HydroColor: Water Quality App 4+

Thomas Leeuw

Designed for iPhone

    • 5.0 • 3 Ratings
    • Free

iPhone Screenshots


HydroColor is a water quality application that uses the iPhone camera to determine the reflectance of natural water bodies. Using this information, HydroColor can estimate water turbidity (0-80 NTU), concentration of suspended particulate matter (SPM) (g/m^3) and the backscattering coefficient in the red (1/m). IMPORTANT: HydroColor requires the use of an 18% photographers gray card as a reference. Gray cards are widely available at photography shops and online. Visit the supporting website for more information on gray cards.

HydroColor has an easy to use interface that guides users through the collection of three images: a gray card image, a sky image, and a water image. To ensure the best results, HydroColor taps into the iPhone’s GPS, gyroscope, and compass to aid users in the collection of these images. After images are collected they can be analyzed immediately. In the analysis of the images, HydroColor calculates the reflectance of the water body in the RGB color channels of the camera. It then uses the reflectance values to determine the turbidity of the water in NTU (nephelometric turbidity units).

The data is instantly saved and can be accessed again via HydroColor or downloaded onto a computer from the documents folder (accessible in iTunes). The text file contains additional information about the measurement including: latitude, longitude, date, time, sun zenith, sun azimuth, phone heading, phone pitch, exposure values, RGB reflectance, and turbidity.

How it works:

HydroColor uses the iPhone camera as simple light sensor (photometer). Relative light intensity can be measured by normalizing the camera pixel values by the exposure. Therefore, the three color channels of the camera (RGB: Red, Green, Blue) provide a measure of light intensity in three regions of the visible spectrum.

The light intensity measured in the water image is corrected for sky reflection off the surface (using the sky image). The corrected water image provides the intensity and color of light emanating from the water. This is normalized by the ambient illumination using the gray card image. The final product is a nearly illumination independent measure of the water’s reflectance, known as remote sensing reflectance. In oceanography, satellites are used to calculate the same product (remote sensing reflectance) from space.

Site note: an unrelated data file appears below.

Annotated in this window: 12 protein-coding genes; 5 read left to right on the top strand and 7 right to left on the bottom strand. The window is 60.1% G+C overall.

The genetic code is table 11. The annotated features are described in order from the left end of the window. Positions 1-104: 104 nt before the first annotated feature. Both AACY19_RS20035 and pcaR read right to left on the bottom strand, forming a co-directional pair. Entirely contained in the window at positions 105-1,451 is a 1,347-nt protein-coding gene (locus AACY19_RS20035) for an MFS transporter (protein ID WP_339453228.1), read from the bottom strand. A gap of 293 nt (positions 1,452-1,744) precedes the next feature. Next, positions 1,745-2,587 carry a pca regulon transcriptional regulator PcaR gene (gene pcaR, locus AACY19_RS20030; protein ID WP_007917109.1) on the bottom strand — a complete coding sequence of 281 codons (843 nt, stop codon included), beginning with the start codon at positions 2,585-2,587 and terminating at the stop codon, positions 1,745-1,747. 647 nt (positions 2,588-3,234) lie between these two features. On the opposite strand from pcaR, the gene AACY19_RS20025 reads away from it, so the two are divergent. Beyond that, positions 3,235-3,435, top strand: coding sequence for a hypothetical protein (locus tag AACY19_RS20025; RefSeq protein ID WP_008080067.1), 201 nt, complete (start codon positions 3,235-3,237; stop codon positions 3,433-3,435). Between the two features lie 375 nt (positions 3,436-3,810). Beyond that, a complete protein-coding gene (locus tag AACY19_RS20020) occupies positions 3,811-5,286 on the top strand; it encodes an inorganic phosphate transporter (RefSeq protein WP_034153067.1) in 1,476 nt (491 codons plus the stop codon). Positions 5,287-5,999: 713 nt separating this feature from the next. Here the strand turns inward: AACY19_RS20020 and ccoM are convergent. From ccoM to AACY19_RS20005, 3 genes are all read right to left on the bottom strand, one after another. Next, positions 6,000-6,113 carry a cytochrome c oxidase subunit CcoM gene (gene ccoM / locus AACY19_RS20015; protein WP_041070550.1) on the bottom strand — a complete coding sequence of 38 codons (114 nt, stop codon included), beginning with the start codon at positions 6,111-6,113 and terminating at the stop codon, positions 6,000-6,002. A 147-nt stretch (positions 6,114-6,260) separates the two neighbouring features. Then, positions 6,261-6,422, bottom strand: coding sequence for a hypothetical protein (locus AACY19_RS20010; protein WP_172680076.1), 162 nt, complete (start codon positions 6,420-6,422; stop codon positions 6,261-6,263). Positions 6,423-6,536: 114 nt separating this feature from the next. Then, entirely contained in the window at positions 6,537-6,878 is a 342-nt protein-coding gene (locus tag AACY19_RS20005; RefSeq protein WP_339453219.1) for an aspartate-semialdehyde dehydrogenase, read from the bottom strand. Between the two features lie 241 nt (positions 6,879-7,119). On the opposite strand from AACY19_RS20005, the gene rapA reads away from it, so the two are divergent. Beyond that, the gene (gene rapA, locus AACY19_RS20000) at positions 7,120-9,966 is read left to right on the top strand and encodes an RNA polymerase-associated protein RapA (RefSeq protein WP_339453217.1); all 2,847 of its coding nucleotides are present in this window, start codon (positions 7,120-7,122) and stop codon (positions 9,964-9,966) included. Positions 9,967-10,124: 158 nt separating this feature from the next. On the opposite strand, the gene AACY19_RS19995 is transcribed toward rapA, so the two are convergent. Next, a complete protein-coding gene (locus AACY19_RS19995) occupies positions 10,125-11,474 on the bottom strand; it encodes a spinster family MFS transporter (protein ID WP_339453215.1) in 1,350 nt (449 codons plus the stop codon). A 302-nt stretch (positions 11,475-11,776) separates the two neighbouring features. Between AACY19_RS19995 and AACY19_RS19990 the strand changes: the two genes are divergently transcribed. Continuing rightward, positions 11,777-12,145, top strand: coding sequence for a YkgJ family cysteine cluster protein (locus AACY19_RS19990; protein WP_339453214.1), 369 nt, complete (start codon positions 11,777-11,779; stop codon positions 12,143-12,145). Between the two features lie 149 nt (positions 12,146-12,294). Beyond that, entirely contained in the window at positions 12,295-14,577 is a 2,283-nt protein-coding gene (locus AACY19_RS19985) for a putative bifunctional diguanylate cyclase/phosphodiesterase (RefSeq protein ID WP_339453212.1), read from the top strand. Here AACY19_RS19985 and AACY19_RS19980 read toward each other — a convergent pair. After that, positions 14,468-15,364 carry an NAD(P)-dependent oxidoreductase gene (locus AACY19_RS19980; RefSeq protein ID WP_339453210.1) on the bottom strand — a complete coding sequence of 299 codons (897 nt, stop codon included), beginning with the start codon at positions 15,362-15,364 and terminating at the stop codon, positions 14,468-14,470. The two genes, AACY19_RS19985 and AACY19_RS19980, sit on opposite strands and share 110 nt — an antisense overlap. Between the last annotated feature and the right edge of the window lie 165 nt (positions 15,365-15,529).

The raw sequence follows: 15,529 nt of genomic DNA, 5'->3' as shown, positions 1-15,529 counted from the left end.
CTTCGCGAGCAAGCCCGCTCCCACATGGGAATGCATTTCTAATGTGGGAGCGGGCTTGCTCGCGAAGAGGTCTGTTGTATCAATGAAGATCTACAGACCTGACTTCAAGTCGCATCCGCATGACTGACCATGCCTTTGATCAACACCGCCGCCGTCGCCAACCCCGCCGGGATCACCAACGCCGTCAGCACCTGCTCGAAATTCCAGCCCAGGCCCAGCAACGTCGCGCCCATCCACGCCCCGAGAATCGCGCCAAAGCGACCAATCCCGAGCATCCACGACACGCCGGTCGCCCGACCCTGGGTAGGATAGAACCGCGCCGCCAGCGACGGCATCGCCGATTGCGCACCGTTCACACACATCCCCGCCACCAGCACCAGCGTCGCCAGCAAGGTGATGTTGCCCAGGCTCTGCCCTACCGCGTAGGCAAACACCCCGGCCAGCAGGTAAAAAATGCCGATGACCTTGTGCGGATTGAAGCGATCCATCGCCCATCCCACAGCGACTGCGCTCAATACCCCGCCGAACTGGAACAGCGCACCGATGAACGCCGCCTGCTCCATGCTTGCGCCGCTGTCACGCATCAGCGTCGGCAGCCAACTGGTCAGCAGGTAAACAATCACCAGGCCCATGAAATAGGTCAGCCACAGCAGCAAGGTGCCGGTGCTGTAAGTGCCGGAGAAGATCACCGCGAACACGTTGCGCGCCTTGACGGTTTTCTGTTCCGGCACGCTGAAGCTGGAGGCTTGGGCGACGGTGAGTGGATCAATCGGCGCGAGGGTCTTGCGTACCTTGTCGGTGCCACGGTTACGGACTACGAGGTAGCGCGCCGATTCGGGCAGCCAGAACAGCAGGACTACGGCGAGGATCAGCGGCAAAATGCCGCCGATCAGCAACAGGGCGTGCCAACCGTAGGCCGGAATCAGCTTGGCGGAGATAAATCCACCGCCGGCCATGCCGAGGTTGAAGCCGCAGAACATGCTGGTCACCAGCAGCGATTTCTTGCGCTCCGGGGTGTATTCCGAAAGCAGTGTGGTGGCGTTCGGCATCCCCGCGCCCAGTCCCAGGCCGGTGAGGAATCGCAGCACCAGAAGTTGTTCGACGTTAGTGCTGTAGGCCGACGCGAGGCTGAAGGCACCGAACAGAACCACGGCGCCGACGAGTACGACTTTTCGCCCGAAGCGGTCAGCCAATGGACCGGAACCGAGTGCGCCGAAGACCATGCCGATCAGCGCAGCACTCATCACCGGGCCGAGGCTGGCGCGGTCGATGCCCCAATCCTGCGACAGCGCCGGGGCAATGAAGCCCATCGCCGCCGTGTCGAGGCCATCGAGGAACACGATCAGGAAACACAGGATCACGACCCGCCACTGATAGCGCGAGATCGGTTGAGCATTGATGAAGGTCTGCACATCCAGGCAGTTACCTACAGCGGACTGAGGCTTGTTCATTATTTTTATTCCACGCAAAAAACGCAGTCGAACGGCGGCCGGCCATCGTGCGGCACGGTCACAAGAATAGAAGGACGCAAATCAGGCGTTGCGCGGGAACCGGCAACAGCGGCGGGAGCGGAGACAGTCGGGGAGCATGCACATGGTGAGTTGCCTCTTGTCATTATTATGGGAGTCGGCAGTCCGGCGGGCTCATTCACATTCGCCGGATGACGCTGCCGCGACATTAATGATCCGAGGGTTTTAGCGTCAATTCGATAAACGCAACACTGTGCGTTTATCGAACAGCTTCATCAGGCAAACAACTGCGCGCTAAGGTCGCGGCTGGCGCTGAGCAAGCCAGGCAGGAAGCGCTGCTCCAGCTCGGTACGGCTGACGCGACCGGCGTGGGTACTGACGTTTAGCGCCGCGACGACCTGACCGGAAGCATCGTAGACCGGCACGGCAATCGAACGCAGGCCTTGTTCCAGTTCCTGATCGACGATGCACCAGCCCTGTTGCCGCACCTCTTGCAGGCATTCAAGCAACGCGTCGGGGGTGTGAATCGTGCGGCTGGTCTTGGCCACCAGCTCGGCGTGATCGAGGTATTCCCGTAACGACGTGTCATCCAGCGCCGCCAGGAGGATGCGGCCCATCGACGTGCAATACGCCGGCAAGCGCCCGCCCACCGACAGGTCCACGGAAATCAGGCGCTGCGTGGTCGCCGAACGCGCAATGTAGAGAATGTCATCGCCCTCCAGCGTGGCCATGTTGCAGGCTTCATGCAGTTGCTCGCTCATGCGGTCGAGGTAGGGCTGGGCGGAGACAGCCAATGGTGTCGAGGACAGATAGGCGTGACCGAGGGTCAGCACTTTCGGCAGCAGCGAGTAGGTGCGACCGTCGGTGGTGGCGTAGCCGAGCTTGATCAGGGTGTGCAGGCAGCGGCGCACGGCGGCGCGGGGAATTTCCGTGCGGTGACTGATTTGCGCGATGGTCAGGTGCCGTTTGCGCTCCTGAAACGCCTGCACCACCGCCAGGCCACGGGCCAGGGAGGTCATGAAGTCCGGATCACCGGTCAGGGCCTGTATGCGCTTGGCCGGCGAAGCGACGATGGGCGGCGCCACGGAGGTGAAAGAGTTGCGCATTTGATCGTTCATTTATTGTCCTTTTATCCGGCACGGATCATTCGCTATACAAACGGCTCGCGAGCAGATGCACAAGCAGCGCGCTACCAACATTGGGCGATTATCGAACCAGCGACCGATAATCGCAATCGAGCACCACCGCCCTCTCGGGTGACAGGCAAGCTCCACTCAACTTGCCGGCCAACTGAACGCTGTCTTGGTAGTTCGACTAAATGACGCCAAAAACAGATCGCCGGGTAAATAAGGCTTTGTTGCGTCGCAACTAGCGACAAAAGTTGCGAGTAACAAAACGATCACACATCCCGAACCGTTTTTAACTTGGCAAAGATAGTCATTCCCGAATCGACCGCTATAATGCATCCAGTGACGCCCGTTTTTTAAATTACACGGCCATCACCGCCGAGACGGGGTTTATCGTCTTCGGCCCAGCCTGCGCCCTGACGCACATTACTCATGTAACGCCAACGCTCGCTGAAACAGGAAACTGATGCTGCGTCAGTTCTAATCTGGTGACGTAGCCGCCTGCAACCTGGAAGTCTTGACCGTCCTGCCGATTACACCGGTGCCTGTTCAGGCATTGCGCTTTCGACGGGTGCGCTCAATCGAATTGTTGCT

The reflectance is directly related to the amount and type of suspended particles in the water. An increase in turbidly (i.e. suspended sediments) will cause greater scattering of light and increase the overall reflectance of the water. Particles containing pigments, such as phytoplankton (algae), will absorb light in specific regions of the visible spectrum. Thus, pigment containing particles can be detected by comparing the relative reflectance in the RGB channels.

The method HydroColor uses to measure reflectance has been published in the peer-reviewed journal Sensors and is freely available online (note: HydroColor has been updated to use RAW data from the camera sensor since this publication):

Leeuw, T.; Boss, E. The HydroColor App: Above Water Measurements of Remote Sensing Reflectance and Turbidity Using a Smartphone Camera. Sensors 2018, 18, 256. https://doi.org/10.3390/s18010256.

What’s New

Version 2.3

Minor change to turbidity calculation to match Leeuw and Boss, 2018

Ratings and Reviews

5.0 out of 5
3 Ratings

3 Ratings

App Privacy

The developer, Thomas Leeuw, indicated that the app’s privacy practices may include handling of data as described below. For more information, see the developer’s privacy policy.

Data Not Collected

The developer does not collect any data from this app.

Privacy practices may vary, for example, based on the features you use or your age. Learn More

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